Tech company hybrid work policies are becoming more flexible, not less

Twitter, LinkedIn and Asana are already changing their hybrid policies to allow for more flexibility.

Two workers bump elbows
Photo: FG Trade/Getty Images

Twitter, LinkedIn and Asana are all loosening up their strategies around hybrid work, allowing for more flexibility before even fully reopening their offices.

In the last week and a half, Twitter announced it's adopting an asynchronous-first approach, and both Asana and LinkedIn said they would increase the amount of time their employees can work remotely.

The three changes point to one thing: With 17 months of remote work in the rearview mirror — and the delta variant now postponing office reopenings — work styles in the tech industry are getting more flexible, not less.

Twitter tells employees to be less Zoom-happy

"Any company that goes backwards will be backwards," Twitter's chief human resources officer, Jennifer Christie, told Protocol on Thursday. "Companies that have tried to drive this top-down and say 'This is how you'll work' are finding a lot of resistance from employees."

Twitter has been looking into asynchronous work since late 2018, meeting with leaders at remote-only companies like GitLab to better understand async. The social media giant has also been planning to become a more remote-friendly company for several years now, Christie said.

Almost three years and a pandemic later, Twitter leaders now encourage employees to replace some meetings with other collaboration tools, such as Slack and document sharing.

"There's a higher bar for having a meeting," Christie said. "We still will have meetings. People won't be in meetings 12 hours a day, back to back."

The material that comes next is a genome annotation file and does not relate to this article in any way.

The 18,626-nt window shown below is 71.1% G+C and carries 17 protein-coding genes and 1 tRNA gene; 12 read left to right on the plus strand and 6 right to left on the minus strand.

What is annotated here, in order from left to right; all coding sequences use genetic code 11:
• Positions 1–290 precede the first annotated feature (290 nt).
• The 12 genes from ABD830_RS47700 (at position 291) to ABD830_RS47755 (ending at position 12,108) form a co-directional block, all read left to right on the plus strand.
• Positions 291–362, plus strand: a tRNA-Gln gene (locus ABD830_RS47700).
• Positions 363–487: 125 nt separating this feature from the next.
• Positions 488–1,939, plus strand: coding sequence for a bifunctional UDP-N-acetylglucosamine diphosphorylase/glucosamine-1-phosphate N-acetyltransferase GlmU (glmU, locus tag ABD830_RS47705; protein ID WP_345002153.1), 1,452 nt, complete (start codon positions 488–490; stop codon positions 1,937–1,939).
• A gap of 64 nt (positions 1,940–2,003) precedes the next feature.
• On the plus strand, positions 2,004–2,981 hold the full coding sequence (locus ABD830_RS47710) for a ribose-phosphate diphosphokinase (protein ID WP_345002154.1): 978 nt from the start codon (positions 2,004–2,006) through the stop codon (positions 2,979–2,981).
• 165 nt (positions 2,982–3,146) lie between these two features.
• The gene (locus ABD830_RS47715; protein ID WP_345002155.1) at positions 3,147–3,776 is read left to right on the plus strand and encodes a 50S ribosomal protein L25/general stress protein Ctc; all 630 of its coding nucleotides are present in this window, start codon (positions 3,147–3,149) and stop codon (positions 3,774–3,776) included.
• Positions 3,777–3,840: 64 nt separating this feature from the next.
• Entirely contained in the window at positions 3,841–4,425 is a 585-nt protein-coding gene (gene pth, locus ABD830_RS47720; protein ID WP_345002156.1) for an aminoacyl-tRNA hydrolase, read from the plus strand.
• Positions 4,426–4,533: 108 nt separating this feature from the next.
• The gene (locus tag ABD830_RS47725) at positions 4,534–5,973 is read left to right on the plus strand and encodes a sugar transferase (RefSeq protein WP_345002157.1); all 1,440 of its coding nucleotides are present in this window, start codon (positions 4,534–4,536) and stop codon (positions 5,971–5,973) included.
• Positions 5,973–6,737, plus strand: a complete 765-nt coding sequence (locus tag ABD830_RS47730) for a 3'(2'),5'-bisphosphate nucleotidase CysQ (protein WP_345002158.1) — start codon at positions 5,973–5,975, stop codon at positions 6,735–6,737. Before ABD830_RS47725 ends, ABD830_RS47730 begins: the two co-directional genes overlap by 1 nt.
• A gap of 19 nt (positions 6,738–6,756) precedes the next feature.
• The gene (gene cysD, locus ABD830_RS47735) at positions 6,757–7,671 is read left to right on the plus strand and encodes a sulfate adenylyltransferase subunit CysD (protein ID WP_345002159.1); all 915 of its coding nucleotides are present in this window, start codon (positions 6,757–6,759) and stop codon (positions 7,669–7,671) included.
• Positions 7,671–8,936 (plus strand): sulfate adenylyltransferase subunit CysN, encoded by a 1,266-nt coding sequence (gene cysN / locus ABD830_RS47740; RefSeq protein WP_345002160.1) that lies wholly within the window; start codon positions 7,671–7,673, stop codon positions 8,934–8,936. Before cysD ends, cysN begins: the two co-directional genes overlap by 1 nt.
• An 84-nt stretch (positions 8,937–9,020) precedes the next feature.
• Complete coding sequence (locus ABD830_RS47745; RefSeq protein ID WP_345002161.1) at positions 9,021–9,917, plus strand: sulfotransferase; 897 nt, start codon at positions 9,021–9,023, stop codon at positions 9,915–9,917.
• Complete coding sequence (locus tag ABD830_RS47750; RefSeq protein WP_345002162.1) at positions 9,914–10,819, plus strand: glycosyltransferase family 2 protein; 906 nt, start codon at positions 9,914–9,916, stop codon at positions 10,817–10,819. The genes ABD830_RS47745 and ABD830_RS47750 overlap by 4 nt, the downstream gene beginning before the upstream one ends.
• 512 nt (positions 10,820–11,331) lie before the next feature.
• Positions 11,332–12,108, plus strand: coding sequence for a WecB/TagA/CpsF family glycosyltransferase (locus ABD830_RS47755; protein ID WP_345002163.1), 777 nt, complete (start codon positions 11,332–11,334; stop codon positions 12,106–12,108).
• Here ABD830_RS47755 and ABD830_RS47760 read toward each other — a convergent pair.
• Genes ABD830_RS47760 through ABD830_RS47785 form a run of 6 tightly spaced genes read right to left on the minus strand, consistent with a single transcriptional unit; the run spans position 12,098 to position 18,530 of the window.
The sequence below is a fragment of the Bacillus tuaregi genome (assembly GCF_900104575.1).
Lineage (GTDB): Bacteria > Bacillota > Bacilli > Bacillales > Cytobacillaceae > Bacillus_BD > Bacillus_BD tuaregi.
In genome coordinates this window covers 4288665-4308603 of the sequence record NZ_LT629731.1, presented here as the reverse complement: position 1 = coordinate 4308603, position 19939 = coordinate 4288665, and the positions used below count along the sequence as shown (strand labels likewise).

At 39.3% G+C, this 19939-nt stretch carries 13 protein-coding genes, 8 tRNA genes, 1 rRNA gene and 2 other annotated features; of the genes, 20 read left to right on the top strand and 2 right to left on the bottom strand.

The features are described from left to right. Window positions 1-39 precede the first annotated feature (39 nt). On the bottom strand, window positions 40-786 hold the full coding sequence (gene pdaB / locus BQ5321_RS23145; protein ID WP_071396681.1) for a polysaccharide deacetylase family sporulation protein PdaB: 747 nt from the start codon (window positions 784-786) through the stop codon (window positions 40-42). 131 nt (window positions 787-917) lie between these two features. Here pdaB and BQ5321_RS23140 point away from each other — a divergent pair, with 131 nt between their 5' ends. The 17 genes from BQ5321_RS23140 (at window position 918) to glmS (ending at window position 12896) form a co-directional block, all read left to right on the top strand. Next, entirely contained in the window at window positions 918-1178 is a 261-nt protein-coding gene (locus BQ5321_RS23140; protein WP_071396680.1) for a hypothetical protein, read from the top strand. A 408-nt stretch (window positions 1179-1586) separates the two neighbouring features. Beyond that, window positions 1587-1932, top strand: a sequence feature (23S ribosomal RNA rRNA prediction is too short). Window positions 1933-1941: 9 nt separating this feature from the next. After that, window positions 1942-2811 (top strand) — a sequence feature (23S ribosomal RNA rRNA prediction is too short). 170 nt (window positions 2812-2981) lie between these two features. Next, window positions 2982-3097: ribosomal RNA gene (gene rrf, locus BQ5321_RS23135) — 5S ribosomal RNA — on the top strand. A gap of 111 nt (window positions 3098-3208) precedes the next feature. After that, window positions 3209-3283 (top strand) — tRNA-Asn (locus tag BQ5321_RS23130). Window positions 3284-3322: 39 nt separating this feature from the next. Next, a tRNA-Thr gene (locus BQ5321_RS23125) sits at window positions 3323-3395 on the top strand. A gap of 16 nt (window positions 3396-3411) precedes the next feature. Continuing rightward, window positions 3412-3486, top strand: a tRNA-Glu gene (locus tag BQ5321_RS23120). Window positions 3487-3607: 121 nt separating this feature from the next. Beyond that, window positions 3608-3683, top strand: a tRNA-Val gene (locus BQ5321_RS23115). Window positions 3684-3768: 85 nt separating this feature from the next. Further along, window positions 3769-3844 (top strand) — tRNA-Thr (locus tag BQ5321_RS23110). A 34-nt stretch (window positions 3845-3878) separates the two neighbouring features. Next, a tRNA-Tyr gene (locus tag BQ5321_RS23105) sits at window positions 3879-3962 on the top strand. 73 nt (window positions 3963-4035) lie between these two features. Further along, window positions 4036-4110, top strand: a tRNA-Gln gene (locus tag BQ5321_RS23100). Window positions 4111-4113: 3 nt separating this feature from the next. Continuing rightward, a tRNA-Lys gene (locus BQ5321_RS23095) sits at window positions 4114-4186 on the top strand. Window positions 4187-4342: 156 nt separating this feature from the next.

The new approach better accommodates remote workers who live in different time zones, Christie said, noting that she doesn't expect the company to adopt async-first overnight. It's worth noting that unlike async companies like GitLab and Doist, Twitter's executives still plan to reopen the company's offices rather than go fully remote.

Perhaps for that reason, Christie said Twitter won't be a fully asynchronous company, either.

"It doesn't mean everything has to be async," Christie said. "It just means that instead of everything having to be live, everything having to be a meeting — which doesn't work as well for distributed teams all the time — we want people to think async."

LinkedIn lifts its 50% policy

Meanwhile, both LinkedIn and Asana announced last week that they would increase the amount of time their employees can work remotely after reopening their offices.

LinkedIn will remove the expectation that employees work from the office at least half the time after its offices reopen, CEO Ryan Roslansky wrote in a blog post.

"We trust each other to do our best work where it works best for us and our teams," Roslansky wrote. "We've learned every individual and every team works differently, so we're moving away from a one-size-fits-all policy."

Roslansky expects more LinkedIn employees to be remote than before the pandemic, but noted that 87% of the company's workforce still wants to go to the office sometimes.

Notably, neither Twitter nor LinkedIn has set a date at which it expects to reopen its offices. Last week, Twitter closed the offices that had reopened. Christie attributed that decision to there being "too much conflicting or unknown information out there that we just don't feel comfortable having our people come in."

LinkedIn has done away with its plans to fully reopen next month, but has opened some offices, including in New York and San Francisco, spokesperson Alaia Howell said.